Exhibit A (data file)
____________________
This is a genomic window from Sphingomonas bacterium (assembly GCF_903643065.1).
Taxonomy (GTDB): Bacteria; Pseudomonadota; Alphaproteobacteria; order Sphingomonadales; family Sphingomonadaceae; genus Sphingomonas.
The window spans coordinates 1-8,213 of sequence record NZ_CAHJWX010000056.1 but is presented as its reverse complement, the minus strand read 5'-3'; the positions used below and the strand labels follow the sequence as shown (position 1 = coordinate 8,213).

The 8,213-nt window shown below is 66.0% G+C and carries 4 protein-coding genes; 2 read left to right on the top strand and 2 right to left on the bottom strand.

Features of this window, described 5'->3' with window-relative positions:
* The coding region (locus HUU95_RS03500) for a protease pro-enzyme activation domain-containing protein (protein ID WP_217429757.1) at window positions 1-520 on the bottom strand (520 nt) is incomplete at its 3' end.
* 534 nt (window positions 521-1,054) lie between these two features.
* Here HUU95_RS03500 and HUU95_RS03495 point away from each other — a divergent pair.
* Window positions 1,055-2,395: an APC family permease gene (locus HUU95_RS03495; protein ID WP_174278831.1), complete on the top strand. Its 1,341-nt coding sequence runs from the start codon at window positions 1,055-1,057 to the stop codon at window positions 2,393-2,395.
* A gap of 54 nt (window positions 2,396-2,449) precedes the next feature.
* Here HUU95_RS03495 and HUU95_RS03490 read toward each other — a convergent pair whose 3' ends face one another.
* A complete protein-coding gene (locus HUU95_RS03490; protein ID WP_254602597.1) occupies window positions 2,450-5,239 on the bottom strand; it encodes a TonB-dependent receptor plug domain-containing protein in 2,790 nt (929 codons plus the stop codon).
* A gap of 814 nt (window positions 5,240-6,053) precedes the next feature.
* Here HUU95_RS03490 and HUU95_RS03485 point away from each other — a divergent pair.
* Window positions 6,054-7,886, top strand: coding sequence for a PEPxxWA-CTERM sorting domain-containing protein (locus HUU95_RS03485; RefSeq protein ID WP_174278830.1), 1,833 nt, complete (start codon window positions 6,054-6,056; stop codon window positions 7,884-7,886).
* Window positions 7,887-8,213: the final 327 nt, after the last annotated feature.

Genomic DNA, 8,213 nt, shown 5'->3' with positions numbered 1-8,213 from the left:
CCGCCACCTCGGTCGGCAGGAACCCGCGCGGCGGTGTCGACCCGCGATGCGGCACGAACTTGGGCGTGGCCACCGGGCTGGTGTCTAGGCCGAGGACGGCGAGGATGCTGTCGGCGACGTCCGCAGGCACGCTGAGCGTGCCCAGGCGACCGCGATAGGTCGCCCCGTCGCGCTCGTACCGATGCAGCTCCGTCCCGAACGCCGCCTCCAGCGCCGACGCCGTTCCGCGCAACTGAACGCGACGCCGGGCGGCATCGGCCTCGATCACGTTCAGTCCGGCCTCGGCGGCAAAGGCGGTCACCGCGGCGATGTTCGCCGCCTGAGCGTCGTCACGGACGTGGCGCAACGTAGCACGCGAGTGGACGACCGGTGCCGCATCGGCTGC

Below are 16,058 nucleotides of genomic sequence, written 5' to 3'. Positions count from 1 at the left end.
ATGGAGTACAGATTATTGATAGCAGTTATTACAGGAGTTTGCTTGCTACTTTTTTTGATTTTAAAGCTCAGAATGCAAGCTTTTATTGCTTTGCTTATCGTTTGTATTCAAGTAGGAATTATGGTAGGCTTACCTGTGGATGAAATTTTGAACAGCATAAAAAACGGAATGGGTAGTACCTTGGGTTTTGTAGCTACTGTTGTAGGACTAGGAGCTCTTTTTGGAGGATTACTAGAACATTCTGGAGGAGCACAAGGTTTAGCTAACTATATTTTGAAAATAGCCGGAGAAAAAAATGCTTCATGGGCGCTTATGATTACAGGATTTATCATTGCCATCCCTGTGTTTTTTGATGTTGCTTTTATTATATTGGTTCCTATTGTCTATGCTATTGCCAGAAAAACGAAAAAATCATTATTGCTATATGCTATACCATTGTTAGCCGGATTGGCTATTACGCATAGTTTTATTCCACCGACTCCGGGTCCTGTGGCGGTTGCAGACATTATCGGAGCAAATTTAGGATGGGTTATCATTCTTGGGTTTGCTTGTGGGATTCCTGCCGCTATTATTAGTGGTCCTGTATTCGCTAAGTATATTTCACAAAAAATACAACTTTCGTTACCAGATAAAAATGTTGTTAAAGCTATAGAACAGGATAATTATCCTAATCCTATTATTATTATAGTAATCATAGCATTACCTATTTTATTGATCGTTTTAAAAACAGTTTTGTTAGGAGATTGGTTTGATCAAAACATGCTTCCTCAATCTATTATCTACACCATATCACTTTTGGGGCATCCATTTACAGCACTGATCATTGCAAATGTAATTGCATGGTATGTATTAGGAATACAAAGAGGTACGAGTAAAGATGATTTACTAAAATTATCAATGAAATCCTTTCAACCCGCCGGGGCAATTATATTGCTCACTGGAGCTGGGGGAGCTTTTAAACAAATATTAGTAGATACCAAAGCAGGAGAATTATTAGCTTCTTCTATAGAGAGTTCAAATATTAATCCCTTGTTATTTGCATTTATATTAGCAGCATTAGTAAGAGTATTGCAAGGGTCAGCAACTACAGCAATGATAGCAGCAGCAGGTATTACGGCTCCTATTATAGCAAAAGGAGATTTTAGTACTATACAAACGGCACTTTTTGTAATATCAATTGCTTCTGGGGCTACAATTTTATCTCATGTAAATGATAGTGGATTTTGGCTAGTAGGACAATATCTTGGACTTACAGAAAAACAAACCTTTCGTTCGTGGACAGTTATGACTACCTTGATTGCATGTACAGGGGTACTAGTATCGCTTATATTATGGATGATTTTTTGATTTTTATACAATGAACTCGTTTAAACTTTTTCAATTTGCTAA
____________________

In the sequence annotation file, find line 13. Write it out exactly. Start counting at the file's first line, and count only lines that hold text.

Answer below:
* A gap of 814 nt (window positions 5,240-6,053) precedes the next feature.